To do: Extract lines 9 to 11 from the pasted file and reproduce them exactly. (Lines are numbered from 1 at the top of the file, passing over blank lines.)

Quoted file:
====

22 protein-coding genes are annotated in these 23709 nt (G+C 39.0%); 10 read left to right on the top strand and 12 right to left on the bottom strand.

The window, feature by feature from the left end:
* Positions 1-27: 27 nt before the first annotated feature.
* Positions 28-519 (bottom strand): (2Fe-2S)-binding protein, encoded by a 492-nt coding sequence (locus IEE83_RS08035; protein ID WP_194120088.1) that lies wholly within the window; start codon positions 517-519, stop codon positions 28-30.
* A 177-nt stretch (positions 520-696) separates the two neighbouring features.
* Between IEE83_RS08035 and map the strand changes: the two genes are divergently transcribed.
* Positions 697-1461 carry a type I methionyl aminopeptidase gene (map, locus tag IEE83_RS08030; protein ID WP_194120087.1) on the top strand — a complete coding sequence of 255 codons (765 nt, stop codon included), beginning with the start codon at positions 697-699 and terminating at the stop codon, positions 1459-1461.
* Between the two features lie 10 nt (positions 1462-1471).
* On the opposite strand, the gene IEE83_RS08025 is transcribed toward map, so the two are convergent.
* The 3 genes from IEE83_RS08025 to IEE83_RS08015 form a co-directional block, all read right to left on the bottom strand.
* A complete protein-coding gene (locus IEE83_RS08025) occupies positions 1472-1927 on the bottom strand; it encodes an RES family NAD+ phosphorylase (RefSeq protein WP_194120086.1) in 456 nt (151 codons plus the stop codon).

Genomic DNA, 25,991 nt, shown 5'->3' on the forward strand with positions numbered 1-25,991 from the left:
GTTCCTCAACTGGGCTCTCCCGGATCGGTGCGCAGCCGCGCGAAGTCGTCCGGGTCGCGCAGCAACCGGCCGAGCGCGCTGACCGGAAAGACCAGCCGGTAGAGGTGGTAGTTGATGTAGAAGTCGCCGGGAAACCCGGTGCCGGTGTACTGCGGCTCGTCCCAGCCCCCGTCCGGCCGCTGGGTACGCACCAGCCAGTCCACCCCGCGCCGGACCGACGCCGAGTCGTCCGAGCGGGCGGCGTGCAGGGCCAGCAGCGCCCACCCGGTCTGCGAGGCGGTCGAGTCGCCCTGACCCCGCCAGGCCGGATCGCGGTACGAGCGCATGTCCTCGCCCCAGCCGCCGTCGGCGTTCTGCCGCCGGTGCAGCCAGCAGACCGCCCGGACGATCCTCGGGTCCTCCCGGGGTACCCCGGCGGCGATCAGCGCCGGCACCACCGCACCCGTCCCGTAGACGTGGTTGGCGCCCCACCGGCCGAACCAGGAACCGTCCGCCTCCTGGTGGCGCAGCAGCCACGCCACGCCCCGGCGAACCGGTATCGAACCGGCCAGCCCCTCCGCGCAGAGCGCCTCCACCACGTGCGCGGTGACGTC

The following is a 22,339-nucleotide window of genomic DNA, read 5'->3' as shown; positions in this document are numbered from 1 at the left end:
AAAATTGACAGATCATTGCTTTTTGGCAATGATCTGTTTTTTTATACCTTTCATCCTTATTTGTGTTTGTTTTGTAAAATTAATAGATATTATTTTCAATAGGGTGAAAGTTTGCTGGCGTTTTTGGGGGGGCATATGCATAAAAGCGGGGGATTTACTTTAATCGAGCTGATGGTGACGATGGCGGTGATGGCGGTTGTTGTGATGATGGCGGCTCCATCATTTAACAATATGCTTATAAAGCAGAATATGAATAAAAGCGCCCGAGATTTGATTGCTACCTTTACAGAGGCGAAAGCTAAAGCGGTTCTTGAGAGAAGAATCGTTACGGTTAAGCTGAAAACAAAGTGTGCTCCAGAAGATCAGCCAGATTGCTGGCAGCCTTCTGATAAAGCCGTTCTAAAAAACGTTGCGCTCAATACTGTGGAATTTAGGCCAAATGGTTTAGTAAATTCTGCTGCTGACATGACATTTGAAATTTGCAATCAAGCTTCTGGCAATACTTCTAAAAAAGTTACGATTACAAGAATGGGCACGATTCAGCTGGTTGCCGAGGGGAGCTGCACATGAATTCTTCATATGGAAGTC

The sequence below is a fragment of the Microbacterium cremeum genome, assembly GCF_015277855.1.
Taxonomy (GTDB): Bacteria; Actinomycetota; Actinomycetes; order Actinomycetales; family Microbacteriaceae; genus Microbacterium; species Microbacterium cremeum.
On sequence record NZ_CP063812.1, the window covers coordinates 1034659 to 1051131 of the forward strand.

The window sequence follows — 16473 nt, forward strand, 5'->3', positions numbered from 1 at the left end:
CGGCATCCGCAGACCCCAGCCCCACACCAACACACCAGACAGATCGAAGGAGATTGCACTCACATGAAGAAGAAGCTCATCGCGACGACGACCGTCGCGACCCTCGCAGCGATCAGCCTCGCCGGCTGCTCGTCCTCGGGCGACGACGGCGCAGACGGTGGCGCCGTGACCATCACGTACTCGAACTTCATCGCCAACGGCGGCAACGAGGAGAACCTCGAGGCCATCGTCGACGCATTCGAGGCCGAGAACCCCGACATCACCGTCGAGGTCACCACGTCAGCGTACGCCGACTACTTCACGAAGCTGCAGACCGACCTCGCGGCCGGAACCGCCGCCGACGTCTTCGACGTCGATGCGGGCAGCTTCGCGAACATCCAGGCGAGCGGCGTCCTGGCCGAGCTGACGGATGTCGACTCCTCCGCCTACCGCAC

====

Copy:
* On the opposite strand, the gene IEE83_RS08025 is transcribed toward map, so the two are convergent.
* The 3 genes from IEE83_RS08025 to IEE83_RS08015 form a co-directional block, all read right to left on the bottom strand.
* A complete protein-coding gene (locus IEE83_RS08025) occupies positions 1472-1927 on the bottom strand; it encodes an RES family NAD+ phosphorylase (RefSeq protein WP_194120086.1) in 456 nt (151 codons plus the stop codon).